I'm a mom who uses technology to talk with and care for my daughter Emma, a high school junior, while I work full time.
It's called "distal supervision": showing teens that their parents always are aware and caring about how they are doing, whether it's a school day, workday or weekend.
I send Emma Facebook messages with links to movies or events I think she might enjoy, and reminders about chores she has to do. I check her grades on the school website and text her to turn in her library books. She can post my notes to her Google calendar, and presto! Less nagging.
It works in reverse, too. I can't always take a call, but I can almost always check a text. Emma's events get plugged into my calendar, so I can plan around them. School fundraisers, theater flyers and dance photos get posted straight to my online "brag book" for our scattered family and friends to see.
I'm grateful to be able to stay (virtually) close with my daughter while also allowing her more freedom and personal space than I had at her age. Technology lets me be an involved parent but one who isn't smothering her (much).
There are drawbacks. I hate it when we are riding in the car, which often is our time to talk in person, and Emma starts texting her friends. It's like watching two people whisper to each other. She admits it's rude but sometimes finds it hard to resist that buzzing phone.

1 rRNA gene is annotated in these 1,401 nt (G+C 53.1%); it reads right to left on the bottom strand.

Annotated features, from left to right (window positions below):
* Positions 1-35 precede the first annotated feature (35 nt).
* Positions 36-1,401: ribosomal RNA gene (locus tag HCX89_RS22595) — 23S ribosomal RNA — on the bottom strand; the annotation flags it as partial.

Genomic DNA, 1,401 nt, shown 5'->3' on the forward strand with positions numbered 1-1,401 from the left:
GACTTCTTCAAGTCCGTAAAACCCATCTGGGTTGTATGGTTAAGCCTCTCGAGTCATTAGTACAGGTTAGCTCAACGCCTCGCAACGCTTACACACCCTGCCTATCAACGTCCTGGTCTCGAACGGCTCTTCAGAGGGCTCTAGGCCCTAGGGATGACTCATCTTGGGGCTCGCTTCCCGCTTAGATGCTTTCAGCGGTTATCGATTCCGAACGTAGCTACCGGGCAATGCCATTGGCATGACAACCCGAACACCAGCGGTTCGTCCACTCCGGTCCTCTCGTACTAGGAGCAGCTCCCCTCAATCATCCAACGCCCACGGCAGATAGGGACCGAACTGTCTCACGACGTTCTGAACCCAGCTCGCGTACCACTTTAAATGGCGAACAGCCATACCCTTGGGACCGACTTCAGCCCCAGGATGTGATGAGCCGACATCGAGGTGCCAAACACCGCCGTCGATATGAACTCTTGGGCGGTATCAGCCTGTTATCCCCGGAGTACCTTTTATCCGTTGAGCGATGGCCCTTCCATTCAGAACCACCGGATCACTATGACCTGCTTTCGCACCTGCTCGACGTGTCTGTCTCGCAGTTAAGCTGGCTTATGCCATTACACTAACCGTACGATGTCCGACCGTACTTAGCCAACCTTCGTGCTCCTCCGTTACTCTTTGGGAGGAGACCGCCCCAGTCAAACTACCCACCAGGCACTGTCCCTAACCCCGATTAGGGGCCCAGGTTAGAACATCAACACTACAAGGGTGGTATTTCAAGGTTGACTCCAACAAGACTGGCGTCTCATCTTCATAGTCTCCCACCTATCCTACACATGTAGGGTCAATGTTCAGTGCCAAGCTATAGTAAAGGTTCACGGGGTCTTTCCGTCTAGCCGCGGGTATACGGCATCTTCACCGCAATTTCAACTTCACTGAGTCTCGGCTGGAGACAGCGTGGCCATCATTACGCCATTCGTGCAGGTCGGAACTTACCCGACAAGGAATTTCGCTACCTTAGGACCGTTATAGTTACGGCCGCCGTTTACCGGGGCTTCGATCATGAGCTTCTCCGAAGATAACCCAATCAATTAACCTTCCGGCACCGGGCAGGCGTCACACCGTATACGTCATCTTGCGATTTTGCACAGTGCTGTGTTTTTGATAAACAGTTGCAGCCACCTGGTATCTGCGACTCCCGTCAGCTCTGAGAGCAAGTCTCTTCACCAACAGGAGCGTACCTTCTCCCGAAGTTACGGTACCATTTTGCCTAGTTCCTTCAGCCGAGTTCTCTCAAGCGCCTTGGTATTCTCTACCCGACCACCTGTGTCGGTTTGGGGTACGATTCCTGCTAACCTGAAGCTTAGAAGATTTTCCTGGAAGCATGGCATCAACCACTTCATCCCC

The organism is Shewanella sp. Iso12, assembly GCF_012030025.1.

I just switch the radio from the music station we both like to news, which she finds mostly boring. She usually gives up the side chat to get her music back.
Another complication is TMI: too much information.
Emma and I are not Facebook friends. We like the privacy of our own peer groups. But some of her friends have friended me as an adult mentor, and she is connected with adult friends of mine. Facebook can blur traditional boundaries between what you tell your friends and what you tell your parents, and when, and how.
For example, when Emma and her boyfriend broke up, I learned about it on Facebook several days before she was ready to tell me. The public gossip flew faster than the personal message. But hasn't that always been the case with social networks? What's concerning is how prominently Facebook encourages gossip, complete with candid photos, while more personal communication takes a sorry back seat. As if we all were tabloid celebrities.
When Emma finally told me the news, though, I said just what mothers have said for centuries: "I'm so sorry you're sad. I was hoping it might not be true." Some things must still be spoken face to face. There is no virtual substitute for tears and a hug.
But when she leaves for college next year, it will feel good to say: "Text me any time. I can be there on the next train."
Karen E. Wills is a pediatric neuropsychologist with Children's Hospitals of Minnesota.